In the beginning of his book, Postmodern Youth Ministry, Tony Jones tells a story of a friend of his who he tried to convince of the truth of the Gospel through Lewis’ method. After an extended discussion Tony said, “But Jesus is Lord for everyone!” Her response came “Jesus is Lord for everyone for you, but not for me” he realized that times had changed and our modern methods of deductive logic weren’t going to speak to this world anymore.
This does not mean that we abandon the faith, but we must now find a new way to articulate that faith. We must find the language to proclaim the historic truth of the Gospel in a new way for a new time, where there’s a new set of rules. The old claim to “universal objective truth” will not be universally recognized anymore, because many will say “there is no such thing”.
These are what I see as the keys to transforming the church into the Postmodern era.
What is the purpose of age old confessions and creeds in the church today?
As some of you know, I am a big fan of church creeds and confessions. Being within the PC(USA), which is a creedal church is part of that, but I also have tremendous respect for the theological contributions of those who have preceded us. However, before I begin I should start by defining some terms.
Creeds – these tend to be short statements of belief, such as the Nicene and Apostle’s Creed.
Confessions – these are longer and more systematic statements of belief. Examples include the Westminster, French, Scot’s, and Second Helvetic Confessions.
Catechisms – These are set in question and answer form. Examples include the Heidleberg Catechism and the Westminster Larger and Shorter Catechisms.
My first year of seminary I took a course from Dr. Charles Partee entitled the Creeds of Christendom. It was a good class that examined the various creeds, confessions, and catechisms in their entirety. This term I am taking a similar course from Dr. John Burgess which examines the confessions doctrine by doctrine. So, we read from each confession every week the section that corresponds to the topic for that week.
So far we’ve covered 1) Revelation/Scripture 2) God 3) Humans/Sin and this week we’re examining Jesus Christ. What I have suspected but am now being convinced of is that the church, if it is to be faithful to its calling in the coming century must not disregard the confessions of its past as antiquated documents. Rather, we must return to them in order to understand where we have come from.
What I am not calling for is a return to the subscriptionalism of the past, where those who wanted to be ordained (Ministers, Elders, and Deacons) had to subscribe to the Westminster Confession and declare any scruples or disagreements that they had with it. In fact, such a return would be impossible, as the Presbyterian church now recognizes no less than 10 different creeds/confessions/catechisms which don’t always agree in full. What I am advocating for is the use of a “Confessional Theology” in order to frame our theological discussions and to give us a sense of where the church has been in order that we might better discern where God is leading us in the future.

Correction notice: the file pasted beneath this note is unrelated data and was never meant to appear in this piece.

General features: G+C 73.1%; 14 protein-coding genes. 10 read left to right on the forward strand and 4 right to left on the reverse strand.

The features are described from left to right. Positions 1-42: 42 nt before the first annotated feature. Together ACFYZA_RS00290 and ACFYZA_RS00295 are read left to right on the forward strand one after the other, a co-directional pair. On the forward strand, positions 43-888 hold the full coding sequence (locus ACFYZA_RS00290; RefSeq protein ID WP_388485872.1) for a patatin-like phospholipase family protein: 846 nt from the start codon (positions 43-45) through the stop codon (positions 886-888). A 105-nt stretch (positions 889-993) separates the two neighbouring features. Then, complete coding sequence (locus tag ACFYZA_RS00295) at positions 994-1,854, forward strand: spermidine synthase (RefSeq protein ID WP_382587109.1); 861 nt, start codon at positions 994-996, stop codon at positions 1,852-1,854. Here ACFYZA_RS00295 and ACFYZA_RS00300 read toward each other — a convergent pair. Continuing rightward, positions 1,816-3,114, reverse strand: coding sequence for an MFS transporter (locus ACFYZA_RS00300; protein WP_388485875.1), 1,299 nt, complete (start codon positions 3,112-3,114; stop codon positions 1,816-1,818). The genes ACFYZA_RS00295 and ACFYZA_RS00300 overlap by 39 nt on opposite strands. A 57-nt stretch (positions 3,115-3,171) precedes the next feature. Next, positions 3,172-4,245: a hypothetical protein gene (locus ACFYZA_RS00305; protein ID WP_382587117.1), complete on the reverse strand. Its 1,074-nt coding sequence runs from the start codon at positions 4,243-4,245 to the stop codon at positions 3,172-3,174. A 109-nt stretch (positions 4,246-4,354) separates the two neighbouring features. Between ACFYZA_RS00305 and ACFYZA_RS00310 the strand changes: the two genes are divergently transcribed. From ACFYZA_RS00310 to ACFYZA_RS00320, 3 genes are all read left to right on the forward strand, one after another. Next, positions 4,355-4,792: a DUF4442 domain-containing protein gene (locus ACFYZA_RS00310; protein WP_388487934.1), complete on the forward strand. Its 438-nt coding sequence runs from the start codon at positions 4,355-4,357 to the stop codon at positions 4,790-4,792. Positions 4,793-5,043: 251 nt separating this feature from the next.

A “Confessional Theology” also does not seek to be the last word in theological discussion. I am not saying that we should synthesize the confessions and then declare that to be the truth. Again, I view a true “Confessional Theology” as a discussion starter, not a stopper. Let’s seriously examine what the Confessions say about Jesus Christ. Let’s examine our confessions to see what they say about biblical interpretation, etc.
We may, and in fact should view these confessions with a critical eye. But before we start criticizing our confessions for their faults we must develop a proper “histo-theological” lens by which we read the various confessions. For example, one must properly understand the issues surrounding the Council of Nicea to fully understand it and the significance of the message. Again, it is helpful to understand the theological and historical issues at hand when John Knox and company penned the Scot’s Confession. I say this because the Scot’s confession is often highlighted as example of confessions gone awry for its awful assessment of the role of women in the church. But, when viewed in light of the historical times and the theological issues that were present one can come to a better understanding of why the confession was written like it was.